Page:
comma, noun

Origin:
EnglishShow more Special sense of general English.
A mark (,) representing the decimal point. So called in both written and spoken contexts, although in writing the mark is more commonly used than the word.
Note:
Introduced in terms of the Measuring Units and National Measuring Standards Act (Act 76 of 1973).
1974 Sunday Times 15 Sept. 12It is the same with the new practice of talking about ‘comma’ instead of ‘point’ in decimal numbers...Why..should we now be required to talk about a ‘comma’ when ‘point’ serves the purpose far better?
1975 Het Suid-Western 30 Jan.A miss is as good as one comma six one kilometers.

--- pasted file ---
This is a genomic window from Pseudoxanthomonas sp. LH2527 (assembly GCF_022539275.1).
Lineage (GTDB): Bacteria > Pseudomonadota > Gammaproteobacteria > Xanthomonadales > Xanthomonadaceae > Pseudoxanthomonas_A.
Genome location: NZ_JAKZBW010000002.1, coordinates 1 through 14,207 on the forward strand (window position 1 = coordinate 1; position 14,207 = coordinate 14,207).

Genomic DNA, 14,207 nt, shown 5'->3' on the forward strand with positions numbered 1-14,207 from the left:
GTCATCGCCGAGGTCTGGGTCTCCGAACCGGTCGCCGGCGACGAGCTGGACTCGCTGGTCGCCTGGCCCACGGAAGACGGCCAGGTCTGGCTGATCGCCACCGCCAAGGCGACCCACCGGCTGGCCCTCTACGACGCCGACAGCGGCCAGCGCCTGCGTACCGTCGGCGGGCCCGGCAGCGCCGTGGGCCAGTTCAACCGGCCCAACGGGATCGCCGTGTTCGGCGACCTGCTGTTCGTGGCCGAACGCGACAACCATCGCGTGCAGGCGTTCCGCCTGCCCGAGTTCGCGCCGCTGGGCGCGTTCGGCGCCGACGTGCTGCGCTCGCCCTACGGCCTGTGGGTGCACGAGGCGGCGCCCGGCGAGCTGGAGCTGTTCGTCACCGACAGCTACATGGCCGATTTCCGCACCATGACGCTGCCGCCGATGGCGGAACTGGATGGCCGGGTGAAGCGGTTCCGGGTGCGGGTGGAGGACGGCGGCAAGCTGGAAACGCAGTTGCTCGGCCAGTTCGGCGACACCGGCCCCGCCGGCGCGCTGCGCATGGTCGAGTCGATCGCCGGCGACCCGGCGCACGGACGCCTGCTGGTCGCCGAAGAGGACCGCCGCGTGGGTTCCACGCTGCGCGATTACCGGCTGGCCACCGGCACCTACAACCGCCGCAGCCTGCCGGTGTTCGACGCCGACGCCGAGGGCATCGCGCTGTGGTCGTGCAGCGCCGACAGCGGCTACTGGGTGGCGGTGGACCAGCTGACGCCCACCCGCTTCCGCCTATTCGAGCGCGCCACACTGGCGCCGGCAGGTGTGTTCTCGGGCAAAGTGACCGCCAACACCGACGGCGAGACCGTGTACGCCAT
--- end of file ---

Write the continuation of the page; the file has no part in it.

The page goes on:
1981 N. Aiyer in Staffrider Vol.3 No.4, 1The Chairman of the Board reports a net profit, after tax of two comma five.
1985 TV1, 14 Mar. (News)The consumer will have to pay about twelve comma five percent more for sugar.
1992 Weekend Post 15 Aug. (Business) 6We will..sell by public auction the following property: Remainder of portion 11...In Extent: seventy five comma five nine six eight (75,5968) hectares.
A mark (,) representing the decimal point. So called in both written and spoken contexts, although in writing the mark is more commonly used than the word.
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19741992